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i'm currently learning x86 assembly language and wondered what is the better way for implementing loops. One way would be to mov a value to ecx register and use the loop instruction and the other way would be using a jmp instruction and then comes the loop body and then a conditional jumping eventually to the beginning of the loop body. I guess the first one will has a better readability but other then that i don't know why to use it.

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Never knew/know when to accept it as there always may be a better answer i guess? Is this really important? cause i really do not know. –  rob Jul 24 '11 at 17:49

1 Answer 1

up vote 9 down vote accepted

When you mention jmp+body+test, I believe you are talking about the translation of a while loop in high-level languages. There is a reason for the second approach. Let's take a look.

Consider

x = N
while (x != 0) {
    BODY
    x--
}

The naive way is

    mov ecx, N      ; store var x in ecx register
top:
    cmp ecx, 0      ; test at top of loop
    je bottom       ; loop exit when while condition false
    BODY
    dec ecx
    jmp top
bottom:

This has N conditional jumps and N unconditional jumps.

The second way is:

    mov ecx, N 
    jmp bottom
top:
    BODY
    dec ecx
bottom:
    cmp ecx, 0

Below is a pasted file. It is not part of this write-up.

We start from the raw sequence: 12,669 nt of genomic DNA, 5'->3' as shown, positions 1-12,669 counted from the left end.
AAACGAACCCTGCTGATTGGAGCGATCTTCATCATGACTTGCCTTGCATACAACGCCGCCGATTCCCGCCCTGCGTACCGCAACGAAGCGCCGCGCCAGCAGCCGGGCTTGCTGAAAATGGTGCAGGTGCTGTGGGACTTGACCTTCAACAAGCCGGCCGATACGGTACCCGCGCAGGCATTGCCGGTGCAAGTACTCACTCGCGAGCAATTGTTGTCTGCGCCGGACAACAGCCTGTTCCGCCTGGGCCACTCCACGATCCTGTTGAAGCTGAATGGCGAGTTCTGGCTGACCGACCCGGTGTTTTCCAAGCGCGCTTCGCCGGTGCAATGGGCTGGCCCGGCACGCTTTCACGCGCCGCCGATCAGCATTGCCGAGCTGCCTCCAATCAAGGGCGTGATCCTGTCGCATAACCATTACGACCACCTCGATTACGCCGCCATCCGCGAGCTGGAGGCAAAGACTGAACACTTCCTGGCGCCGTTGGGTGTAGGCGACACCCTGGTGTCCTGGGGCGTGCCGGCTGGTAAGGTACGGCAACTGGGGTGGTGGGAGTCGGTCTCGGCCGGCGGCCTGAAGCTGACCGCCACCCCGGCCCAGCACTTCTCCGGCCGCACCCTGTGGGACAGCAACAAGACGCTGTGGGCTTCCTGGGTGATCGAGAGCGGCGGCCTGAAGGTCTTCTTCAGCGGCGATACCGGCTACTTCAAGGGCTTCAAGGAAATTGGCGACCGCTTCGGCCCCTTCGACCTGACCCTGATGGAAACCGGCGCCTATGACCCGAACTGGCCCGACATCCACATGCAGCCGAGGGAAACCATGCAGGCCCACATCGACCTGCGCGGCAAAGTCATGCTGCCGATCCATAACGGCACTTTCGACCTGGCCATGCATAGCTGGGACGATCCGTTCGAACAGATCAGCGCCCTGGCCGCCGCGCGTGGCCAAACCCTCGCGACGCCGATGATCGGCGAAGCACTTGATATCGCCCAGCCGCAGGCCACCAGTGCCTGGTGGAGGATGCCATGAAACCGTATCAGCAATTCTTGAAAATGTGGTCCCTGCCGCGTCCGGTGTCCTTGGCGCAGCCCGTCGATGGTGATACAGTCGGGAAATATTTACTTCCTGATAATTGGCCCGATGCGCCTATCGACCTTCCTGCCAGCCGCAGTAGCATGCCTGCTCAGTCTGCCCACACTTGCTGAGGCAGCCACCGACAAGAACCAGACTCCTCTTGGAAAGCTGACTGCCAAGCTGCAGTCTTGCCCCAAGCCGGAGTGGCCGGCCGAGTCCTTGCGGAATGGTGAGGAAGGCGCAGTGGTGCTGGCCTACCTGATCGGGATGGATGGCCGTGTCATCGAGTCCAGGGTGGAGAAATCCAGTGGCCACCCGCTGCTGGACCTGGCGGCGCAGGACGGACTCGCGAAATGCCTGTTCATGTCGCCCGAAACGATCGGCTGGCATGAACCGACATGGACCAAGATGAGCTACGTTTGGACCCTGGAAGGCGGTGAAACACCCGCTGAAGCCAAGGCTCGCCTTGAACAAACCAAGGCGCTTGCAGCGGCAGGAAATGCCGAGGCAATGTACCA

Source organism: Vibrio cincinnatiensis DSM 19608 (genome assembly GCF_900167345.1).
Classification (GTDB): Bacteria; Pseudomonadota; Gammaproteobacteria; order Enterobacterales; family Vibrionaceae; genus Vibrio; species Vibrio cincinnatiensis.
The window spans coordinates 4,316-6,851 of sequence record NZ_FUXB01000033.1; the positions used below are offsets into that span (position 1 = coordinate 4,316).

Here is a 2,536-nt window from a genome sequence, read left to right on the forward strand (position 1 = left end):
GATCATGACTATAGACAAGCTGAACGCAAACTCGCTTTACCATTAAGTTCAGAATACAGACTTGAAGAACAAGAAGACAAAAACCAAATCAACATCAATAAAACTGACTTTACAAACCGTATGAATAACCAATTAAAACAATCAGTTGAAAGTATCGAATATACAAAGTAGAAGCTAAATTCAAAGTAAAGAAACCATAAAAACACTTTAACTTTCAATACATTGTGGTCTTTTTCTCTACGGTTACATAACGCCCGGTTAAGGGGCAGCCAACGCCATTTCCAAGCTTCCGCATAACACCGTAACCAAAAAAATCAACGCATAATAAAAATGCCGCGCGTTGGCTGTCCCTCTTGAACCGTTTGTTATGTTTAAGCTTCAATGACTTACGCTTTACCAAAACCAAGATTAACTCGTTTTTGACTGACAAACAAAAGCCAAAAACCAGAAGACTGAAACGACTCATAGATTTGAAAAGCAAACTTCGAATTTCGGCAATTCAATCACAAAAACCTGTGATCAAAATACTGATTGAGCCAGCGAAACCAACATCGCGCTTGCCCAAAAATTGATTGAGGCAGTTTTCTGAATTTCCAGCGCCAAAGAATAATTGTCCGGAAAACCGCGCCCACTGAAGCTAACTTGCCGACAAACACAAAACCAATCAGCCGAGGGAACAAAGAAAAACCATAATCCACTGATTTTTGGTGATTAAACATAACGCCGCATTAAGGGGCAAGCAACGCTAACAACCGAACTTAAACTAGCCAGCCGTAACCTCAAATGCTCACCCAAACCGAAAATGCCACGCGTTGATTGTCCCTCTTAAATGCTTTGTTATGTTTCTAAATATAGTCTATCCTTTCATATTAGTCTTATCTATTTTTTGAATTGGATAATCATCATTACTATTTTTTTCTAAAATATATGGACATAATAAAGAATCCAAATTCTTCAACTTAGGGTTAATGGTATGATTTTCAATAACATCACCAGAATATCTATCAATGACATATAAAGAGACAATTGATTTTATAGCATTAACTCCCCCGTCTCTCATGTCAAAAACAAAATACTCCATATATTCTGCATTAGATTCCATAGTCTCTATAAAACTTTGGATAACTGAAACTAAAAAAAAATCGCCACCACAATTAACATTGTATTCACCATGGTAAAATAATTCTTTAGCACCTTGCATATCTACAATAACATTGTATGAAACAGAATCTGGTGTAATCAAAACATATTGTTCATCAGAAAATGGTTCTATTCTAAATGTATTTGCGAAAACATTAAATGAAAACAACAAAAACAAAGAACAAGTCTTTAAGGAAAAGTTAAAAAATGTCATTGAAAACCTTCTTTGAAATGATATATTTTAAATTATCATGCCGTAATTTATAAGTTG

jne top

Now we still do N conditional jumps but we only do ONE unconditional jump. A small savings but it just might matter, especially because it is in a loop.

Now you did mention the loop instruction which is essentially

dec ecx
cmp ecx, 0
je somewhere

How would you work that in? Probably like this:

    mov ecx, N
    cmp ecx, 0       ; Must guard against N==0
    je bottom
top:
    BODY
    loop top         ; built-in dec, test, and jump if not zero
bottom:

This is a pretty little solution typical of CISC processors. Is it faster than the second way above? That depends a great deal on the architecture. I suggest you do some research on the performance of the loop instruction in the IA-32 and Intel 64 processor architectures, if you really want to know more.

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Thanks, that helped quit a bit, i'll try to do some further research about the speed of the ecx loop :) –  rob Jul 24 '11 at 9:45
    
@rob, happy researching. May I suggest agner.org/optimize/optimizing_assembly.pdf ? An amazing resource. Very long. On page 89 it is mentioned that you should avoid JECXZ and LOOP because they are not so efficient on the more modern architectures. –  Ray Toal Jul 24 '11 at 16:59

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